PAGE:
Narrowband ultraviolet B (NB-UVB) phototherapy


Ultraviolet (UV) rays are produced by the sun and are grouped into different wavelengths. UV radiation is an important part of sunlight and is divided into ultraviolet A (UVA) and ultraviolet B (UVB) wavelengths. UVA rays go deeper into the skin and cause the skin to tan. UVB rays do not penetrate as deeply but can cause the skin to burn.

Narrowband UVB (NB-UVB) is a particular treatment where a small part of the UVB light spectrum is used to treat a skin condition. Treatment lamps produce these special rays, which have anti-inflammatory effects on the skin. Although these rays are also present in natural sunlight, NB-UVB treatment is usually more effective than sunlight because harmful and ineffective sunlight rays are filtered out. In this way the risk of burning is minimised.

Phototherapy is given by standing in a cabinet where the whole body is exposed to NB-UVB.

NB-UVB phototherapy must be carried out in hospital under medical supervision; it will be necessary for you to attend 2-3 sessions a week, on non-consecutive days. The length of treatment varies depending on the skin condition: 7 to 10 weeks for psoriasis, several months for vitiligo.


NB-UV phototherapy has been found to be useful for many different skin conditions, the most common are psoriasis, eczema and vitiligo.


The main other phototherapy treatment is PUVA (Psoralen + UVA), where UVA radiation is combined with a chemical called psoralen that increases the effect of UVA on the skin.

It is also possible to combine NB-UVB and UVA (without taking psoralen).

The choice of phototherapy depends on your skin condition. Your doctor will tell you which treatment is best for you.


  • A sunburn-like reaction (most often because individual sensitivity or by concomitant intake of a medication-inducing photosensitivity taken without informing your doctor).
  • Itchy skin.
  • Skin dryness (this can easily be helped with moisturizing creams).
  • Tanning of the skin. This will fade over a few months after finishing treatment.
  • Cold sore (herpes).
  • Premature ageing changes in the skin (e.g. dryness, freckling and wrinkling) may occur in patients who have had multiple courses of phototherapy for many years. Also they may have a slightly increased risk of developing skin cancer in later life. Your doctor will have your skin type assessed and will discuss this as part of your consent process. Safe lifetime doses are monitored in the department.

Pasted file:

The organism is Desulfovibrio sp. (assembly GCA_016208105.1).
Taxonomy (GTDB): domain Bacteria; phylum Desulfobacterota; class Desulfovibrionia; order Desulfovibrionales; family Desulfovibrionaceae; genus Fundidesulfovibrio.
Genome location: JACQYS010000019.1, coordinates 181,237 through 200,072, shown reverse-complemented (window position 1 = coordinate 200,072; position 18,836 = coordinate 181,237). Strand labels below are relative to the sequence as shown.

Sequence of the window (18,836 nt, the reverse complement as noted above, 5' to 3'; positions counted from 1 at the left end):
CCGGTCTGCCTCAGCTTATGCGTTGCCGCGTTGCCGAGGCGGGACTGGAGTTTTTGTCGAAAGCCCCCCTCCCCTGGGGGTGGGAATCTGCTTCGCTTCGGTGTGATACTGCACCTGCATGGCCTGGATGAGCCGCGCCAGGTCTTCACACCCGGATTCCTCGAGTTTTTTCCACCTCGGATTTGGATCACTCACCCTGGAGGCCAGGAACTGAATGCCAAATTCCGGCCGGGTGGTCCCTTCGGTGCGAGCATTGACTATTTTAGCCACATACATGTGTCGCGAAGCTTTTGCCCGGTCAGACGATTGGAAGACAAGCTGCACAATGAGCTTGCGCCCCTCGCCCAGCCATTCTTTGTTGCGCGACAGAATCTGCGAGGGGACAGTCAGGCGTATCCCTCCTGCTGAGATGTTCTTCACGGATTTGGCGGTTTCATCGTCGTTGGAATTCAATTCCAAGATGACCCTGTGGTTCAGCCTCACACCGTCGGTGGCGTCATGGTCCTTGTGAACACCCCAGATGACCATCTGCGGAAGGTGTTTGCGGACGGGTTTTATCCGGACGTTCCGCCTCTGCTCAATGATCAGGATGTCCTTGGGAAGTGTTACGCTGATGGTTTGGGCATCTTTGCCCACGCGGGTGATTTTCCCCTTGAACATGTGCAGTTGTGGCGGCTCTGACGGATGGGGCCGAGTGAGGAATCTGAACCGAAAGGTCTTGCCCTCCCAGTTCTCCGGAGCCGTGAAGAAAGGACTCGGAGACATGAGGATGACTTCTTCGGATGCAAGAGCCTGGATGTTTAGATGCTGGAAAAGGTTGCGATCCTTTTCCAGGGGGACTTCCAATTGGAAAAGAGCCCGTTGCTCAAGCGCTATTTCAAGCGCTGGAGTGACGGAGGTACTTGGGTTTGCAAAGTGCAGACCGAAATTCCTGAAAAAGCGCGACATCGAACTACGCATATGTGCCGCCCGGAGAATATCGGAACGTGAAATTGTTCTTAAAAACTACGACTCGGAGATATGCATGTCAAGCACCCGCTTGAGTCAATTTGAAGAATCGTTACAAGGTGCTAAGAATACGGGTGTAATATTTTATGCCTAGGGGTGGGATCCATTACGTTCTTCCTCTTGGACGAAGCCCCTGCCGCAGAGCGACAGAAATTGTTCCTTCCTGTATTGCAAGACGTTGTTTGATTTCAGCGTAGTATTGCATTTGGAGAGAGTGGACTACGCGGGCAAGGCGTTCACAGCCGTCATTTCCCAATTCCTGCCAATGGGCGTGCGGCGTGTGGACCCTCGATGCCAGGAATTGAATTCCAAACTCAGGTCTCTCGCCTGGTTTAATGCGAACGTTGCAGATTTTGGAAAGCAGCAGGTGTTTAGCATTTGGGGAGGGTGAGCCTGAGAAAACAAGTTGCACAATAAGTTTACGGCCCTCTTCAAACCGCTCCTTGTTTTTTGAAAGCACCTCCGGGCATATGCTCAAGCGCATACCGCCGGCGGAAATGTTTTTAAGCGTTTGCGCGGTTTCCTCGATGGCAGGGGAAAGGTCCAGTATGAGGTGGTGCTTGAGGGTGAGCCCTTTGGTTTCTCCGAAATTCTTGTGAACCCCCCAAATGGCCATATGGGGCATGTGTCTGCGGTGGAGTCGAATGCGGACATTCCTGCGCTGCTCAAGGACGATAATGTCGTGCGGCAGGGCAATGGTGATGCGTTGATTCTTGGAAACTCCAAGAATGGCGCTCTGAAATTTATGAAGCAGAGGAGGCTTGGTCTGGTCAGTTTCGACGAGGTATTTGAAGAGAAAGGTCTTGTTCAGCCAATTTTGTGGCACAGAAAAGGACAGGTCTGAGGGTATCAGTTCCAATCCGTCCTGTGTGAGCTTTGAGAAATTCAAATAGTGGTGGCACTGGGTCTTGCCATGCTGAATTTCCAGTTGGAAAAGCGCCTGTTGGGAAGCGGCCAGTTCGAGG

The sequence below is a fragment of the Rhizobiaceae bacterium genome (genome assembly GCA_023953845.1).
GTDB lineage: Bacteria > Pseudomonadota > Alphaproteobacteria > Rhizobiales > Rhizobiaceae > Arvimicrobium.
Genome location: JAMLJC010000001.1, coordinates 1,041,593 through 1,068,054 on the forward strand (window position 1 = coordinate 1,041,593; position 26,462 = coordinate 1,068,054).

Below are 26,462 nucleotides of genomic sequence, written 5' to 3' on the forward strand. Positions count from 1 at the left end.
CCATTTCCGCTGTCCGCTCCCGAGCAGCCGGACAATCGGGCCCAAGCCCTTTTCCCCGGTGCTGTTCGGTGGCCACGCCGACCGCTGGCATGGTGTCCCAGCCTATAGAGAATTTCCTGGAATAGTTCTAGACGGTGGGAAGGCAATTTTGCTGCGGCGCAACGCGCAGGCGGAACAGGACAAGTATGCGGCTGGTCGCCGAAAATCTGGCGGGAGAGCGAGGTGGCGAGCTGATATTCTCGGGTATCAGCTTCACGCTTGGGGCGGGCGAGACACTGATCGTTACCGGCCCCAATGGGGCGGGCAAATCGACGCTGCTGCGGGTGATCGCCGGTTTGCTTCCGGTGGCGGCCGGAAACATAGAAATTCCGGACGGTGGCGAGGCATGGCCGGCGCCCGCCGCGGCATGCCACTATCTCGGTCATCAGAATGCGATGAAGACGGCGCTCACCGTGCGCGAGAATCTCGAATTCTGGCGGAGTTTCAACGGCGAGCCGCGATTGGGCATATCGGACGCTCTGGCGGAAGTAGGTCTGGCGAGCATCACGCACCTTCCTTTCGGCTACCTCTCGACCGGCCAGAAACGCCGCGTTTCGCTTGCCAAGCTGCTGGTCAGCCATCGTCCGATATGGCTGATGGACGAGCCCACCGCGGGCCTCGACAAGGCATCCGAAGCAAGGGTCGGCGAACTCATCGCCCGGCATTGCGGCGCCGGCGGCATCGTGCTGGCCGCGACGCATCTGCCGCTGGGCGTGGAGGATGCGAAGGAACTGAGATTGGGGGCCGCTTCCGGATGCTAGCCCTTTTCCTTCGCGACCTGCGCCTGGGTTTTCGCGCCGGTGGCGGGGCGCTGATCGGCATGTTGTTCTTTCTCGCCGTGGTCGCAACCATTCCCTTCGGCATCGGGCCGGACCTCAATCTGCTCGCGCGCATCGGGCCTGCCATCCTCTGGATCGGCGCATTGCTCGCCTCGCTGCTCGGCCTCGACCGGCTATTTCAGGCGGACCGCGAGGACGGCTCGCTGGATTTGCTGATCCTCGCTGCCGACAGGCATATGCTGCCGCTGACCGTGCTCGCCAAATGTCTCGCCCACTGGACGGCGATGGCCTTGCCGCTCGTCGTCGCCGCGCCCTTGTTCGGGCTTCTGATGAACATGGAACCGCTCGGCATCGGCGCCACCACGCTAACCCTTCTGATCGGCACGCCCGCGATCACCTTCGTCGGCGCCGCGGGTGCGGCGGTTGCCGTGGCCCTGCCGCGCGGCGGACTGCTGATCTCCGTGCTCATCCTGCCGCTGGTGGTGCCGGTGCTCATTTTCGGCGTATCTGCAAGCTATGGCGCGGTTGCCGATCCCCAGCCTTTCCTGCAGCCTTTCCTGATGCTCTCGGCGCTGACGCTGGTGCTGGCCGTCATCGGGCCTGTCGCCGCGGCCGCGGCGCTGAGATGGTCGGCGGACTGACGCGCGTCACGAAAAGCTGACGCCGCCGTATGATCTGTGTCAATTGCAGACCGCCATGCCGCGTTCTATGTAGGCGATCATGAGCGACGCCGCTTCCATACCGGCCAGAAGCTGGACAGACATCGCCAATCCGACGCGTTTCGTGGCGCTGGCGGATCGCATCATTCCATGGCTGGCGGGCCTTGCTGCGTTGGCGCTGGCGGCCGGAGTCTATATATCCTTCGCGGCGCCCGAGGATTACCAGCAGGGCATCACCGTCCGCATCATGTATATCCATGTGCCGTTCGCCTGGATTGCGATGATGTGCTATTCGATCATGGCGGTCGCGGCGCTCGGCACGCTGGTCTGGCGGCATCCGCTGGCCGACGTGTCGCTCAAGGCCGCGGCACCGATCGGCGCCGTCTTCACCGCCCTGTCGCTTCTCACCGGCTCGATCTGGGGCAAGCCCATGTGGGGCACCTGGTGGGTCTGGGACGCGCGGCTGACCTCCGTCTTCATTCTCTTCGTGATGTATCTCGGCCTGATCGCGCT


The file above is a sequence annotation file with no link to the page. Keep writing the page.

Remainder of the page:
• Deterioration of the disease being treated. This may occur instead of improvement and your doctor will advise you of the risk of this happening.


Before treatment

  • Do not apply perfume, deodorant, aftershave lotion, other cosmetic products, cream or ointment to your skin within a few hours before your treatment as these may make your skin more sensitive to the ultraviolet light.
  • Do not drink alcohol.
  • Tell your doctor or nurse if you have been taking any new medication and if you have developed excessive discomfort or redness of the skin following prior phototherapy session.

During treatment

  • Your lips should be covered with a sun block prior to NB-UV phototherapy.
  • You will be given goggles to protect your eyes, which you must wear at all times during your treatment.
  • If you have spots on your scalp that need treatment, cut your hair as short as possible. If impossible, use hairpins to expose the spots for treatment.
  • If you don’t have spots on the face or the neck, protect these areas with a scarf and sunblock cream.
  • It is important that clothing is not worn whilst undergoing treatment in the light cubicle (except male patients, who must wear a protective covering to the genital area).  If you wear clothing during treatment to protect some parts of your body it is important that you wear the same clothing during each session.
  • You will be in the UVB machine for up to 15 minutes. A nurse will closely monitor the amount of UVB you receive and will increase the dose with each treatment as long as you have well tolerated the previous treatment.
  • Stay in the middle of the treatment cabin and do not move around during treatment.

After treatment

  • Throughout the course of your treatment, you should not sunbathe or use a sun bed at any time.
  • Do keep your skin covered and use a high SPF sunscreen on exposed skin (such as face and hands) when you are outside or when you are exposed to sunlight through window glass.
  • Do not have a haircut during the whole course of your treatment. This is to prevent burning of areas which were previously covered by hair, such as your neck, forehead or ears.
  • NB-UV phototherapy results can take a while to appear. Most people will see improvement only after 10-20 treatments.

For the treatment to be effective, it is important to attend sessions regularly. If you are unable to attend for treatment, yourself or a relative should telephone the medical secretary.